As shown in FIG. 1 a flat spring 20 attached to the bottom of baffle assembly 19 bears on the center of the deflector plate 33 holding the two units in their assembled positions as shown. The top cover 26 of baffle assembly 19 also bears against the secondary removable chaff catching screen 48, holding it up against the open mesh screen 21 which is held permanently in place by retainer skirt 47 as shown.
The filter bed 18 may be formed of a suitable material such as a very light expanded metal or knitted flat wire wound around inlet tube 13 permeable to air flow therethrough but adapted to catch oil and dust and other foreign material carried by an air stream passing therethrough. It is supported on open mesh screen 21 which is permanently supported on retainer skirt 47. The chaff catcher 48 is easily removed along with the baffle assembly 19 which holds it in place and may be built up of several layers of material such as two moderately heavy expanded metal pieces to give it strength and rigidity with three or four layers of very lightweight expanded metal sandwiched between to provide the necessary fine mesh to catch chaff and other large particles impinged thereon by an air stream.
The clamps 17 may be as shown and described in said U.S. Pat. No. 2,457,321 and are adapted to hold the cup 16 and outer shell 11 together as shown in FIG. 1, but are readily opened manually to permit the cup, deflector plate 33, also baffle assembly 19 together with venturi tube 25 and spring 20 and chaff catcher 48 to be detached from the outer shell for cleaning or other purposes, and the parts readily may be reassembled by a reverse operation.
In operation, the outlet tube 14 is normally connected to the intake of the carburetor (not shown) of an internal combustion engine which in operation will impose a suction in the outlet tube which in turn will draw air into the air inlet tube 13, downwardly therethrough and through the upper portion 25 of the venturi means 29, through the baffle assembly 19, upwardly around the baffle assembly through the chaff catcher 48, upwardly through the filter bed 18, through the opening 24 in the plate 23, into the open upper end of the shell 11 and out of it through the outlet tube 14. The rate of such air flow through the air cleaner 10 of course depends upon the suction imposed upon the outlet tube 14 by the speed at which the internal combustion engine to which the air cleaner is connected and the dimensions of the parts of the air cleaner, and such air flow may vary widely from only a few cubic feet per minute to over 1000 c.f.m. Such air flow entering the air cleaner 10 through the inlet tube 13 commonly contains dust and other foreign materials from the ambient atmosphere, in widely varying quantities dependent upon ambient conditions. Preparatory to operation of the air cleaner 10, the cup 16 is filled with a suitable oil, e.g. 10-20 SAE, up to about the level 50, and such oil forms an oil bath.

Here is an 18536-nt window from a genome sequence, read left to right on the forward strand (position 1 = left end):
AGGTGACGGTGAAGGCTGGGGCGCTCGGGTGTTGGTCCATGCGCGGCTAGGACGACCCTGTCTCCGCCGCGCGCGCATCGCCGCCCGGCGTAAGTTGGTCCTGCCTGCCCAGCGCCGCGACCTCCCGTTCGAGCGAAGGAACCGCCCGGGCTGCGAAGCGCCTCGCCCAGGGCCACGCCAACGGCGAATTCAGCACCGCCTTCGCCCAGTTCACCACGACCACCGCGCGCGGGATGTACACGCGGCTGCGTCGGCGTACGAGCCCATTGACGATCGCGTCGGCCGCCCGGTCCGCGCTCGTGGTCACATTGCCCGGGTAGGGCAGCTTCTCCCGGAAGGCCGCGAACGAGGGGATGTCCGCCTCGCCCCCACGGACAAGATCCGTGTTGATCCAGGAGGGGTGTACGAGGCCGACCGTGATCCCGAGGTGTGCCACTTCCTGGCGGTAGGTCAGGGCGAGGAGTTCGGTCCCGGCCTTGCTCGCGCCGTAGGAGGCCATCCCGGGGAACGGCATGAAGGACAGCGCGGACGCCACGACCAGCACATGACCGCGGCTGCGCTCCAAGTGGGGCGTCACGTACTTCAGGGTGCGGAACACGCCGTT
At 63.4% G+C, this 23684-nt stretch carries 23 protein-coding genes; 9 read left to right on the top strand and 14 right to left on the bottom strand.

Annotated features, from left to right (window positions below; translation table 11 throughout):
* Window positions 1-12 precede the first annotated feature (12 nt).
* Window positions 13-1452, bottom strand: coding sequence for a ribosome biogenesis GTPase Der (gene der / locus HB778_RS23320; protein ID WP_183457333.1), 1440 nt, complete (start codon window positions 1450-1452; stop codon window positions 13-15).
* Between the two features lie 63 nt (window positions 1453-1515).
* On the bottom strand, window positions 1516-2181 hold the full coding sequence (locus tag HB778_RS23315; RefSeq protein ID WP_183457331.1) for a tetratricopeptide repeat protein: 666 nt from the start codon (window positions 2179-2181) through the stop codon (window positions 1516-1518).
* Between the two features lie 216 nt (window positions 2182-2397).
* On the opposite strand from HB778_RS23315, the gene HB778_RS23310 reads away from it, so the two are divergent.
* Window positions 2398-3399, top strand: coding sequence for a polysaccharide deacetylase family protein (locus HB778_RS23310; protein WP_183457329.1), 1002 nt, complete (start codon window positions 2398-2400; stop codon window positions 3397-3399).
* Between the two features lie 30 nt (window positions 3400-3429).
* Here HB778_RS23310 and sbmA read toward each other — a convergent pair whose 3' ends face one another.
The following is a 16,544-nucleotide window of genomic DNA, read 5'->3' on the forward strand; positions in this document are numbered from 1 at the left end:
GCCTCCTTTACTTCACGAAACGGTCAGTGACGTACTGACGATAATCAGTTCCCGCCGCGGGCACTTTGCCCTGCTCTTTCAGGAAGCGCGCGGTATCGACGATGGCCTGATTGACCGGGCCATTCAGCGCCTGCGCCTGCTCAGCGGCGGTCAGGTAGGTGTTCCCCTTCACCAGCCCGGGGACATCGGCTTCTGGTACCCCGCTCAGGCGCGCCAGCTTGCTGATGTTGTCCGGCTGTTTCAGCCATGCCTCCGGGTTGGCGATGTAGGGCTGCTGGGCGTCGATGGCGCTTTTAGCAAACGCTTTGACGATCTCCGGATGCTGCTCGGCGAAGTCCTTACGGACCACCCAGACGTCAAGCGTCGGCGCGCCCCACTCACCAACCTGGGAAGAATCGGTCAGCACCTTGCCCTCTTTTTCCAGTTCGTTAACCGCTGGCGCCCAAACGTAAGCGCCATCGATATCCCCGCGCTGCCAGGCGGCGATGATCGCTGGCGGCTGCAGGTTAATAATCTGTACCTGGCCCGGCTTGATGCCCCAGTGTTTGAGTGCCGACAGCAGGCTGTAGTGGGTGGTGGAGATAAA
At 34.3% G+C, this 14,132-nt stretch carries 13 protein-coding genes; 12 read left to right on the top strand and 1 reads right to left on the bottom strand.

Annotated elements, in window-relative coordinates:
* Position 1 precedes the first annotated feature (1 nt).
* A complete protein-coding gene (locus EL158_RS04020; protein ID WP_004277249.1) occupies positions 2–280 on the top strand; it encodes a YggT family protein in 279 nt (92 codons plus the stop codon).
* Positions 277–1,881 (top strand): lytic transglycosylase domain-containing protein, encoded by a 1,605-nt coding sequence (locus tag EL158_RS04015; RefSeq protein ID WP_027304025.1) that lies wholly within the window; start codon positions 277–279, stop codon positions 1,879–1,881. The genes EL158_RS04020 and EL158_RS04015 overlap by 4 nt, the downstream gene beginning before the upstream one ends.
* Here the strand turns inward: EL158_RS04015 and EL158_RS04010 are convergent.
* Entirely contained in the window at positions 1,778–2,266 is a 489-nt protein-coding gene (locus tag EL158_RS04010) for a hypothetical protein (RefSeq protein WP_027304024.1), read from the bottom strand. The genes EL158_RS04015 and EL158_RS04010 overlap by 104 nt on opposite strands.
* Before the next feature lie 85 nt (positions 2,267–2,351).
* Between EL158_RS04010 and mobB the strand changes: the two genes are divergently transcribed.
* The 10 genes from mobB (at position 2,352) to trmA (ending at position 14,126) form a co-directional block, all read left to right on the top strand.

The operation of the air cleaner 10, in more detail, is that dust-laden air enters the inlet tube 13 and passes downwardly therethrough in the direction of the arrow 51 at relatively high velocity and is discharged at increased velocity past the lower ends of the radial openings 28 in the venturi means 29, spraying oil into the high velocity air stream just as gasoline is sprayed into the air stream in a carburetor. Such air stream and oil spray mixture impinges on the oil flooded surface of the deflector plate 33 sweeping all surplus oil from above the plate with it as it passes outwardly, again at high velocity in the direction of arrows 52 under the lower edge of baffle assembly 19 impinging on the oil flooded wall of cup 16. Such air stream then passes upwardly, in the direction of arrow 53 carrying droplets of oil with it, through the removable chaff catcher 48, through the filter bed 18 where it leaves the oil in oil sump 30, then through the opening 24 and outwardly through the outlet tube 14 to the engine to which the air cleaner is suitably connected.